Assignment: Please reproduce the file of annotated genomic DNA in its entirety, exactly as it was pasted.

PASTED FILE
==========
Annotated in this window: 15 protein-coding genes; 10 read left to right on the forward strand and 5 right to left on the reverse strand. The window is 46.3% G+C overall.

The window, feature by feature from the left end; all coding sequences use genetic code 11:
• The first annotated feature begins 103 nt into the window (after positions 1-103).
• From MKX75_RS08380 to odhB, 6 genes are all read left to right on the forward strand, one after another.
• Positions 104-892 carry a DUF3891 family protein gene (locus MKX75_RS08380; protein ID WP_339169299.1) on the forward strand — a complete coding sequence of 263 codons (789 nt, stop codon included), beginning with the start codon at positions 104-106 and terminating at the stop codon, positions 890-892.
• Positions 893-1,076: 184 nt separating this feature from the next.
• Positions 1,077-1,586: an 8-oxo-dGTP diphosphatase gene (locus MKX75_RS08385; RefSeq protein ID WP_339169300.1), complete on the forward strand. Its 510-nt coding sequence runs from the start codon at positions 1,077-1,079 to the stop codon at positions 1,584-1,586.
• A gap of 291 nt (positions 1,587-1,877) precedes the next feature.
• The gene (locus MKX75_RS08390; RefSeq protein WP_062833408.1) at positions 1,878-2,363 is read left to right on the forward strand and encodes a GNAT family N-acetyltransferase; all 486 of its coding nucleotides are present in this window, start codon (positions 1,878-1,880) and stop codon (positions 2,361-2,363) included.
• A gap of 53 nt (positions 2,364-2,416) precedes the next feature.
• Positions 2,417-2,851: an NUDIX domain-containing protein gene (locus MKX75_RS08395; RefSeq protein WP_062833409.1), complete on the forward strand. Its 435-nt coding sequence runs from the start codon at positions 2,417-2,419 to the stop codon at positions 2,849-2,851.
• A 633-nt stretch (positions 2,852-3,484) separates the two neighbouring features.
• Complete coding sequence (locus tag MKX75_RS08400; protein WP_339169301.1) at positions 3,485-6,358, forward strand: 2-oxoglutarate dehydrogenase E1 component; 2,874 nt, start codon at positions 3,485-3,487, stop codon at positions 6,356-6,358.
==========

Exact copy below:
Annotated in this window: 15 protein-coding genes; 10 read left to right on the forward strand and 5 right to left on the reverse strand. The window is 46.3% G+C overall.

The window, feature by feature from the left end; all coding sequences use genetic code 11:
• The first annotated feature begins 103 nt into the window (after positions 1-103).
• From MKX75_RS08380 to odhB, 6 genes are all read left to right on the forward strand, one after another.
• Positions 104-892 carry a DUF3891 family protein gene (locus MKX75_RS08380; protein ID WP_339169299.1) on the forward strand — a complete coding sequence of 263 codons (789 nt, stop codon included), beginning with the start codon at positions 104-106 and terminating at the stop codon, positions 890-892.
• Positions 893-1,076: 184 nt separating this feature from the next.
• Positions 1,077-1,586: an 8-oxo-dGTP diphosphatase gene (locus MKX75_RS08385; RefSeq protein ID WP_339169300.1), complete on the forward strand. Its 510-nt coding sequence runs from the start codon at positions 1,077-1,079 to the stop codon at positions 1,584-1,586.
• A gap of 291 nt (positions 1,587-1,877) precedes the next feature.
• The gene (locus MKX75_RS08390; RefSeq protein WP_062833408.1) at positions 1,878-2,363 is read left to right on the forward strand and encodes a GNAT family N-acetyltransferase; all 486 of its coding nucleotides are present in this window, start codon (positions 1,878-1,880) and stop codon (positions 2,361-2,363) included.
• A gap of 53 nt (positions 2,364-2,416) precedes the next feature.
• Positions 2,417-2,851: an NUDIX domain-containing protein gene (locus MKX75_RS08395; RefSeq protein WP_062833409.1), complete on the forward strand. Its 435-nt coding sequence runs from the start codon at positions 2,417-2,419 to the stop codon at positions 2,849-2,851.
• A 633-nt stretch (positions 2,852-3,484) separates the two neighbouring features.
• Complete coding sequence (locus tag MKX75_RS08400; protein WP_339169301.1) at positions 3,485-6,358, forward strand: 2-oxoglutarate dehydrogenase E1 component; 2,874 nt, start codon at positions 3,485-3,487, stop codon at positions 6,356-6,358.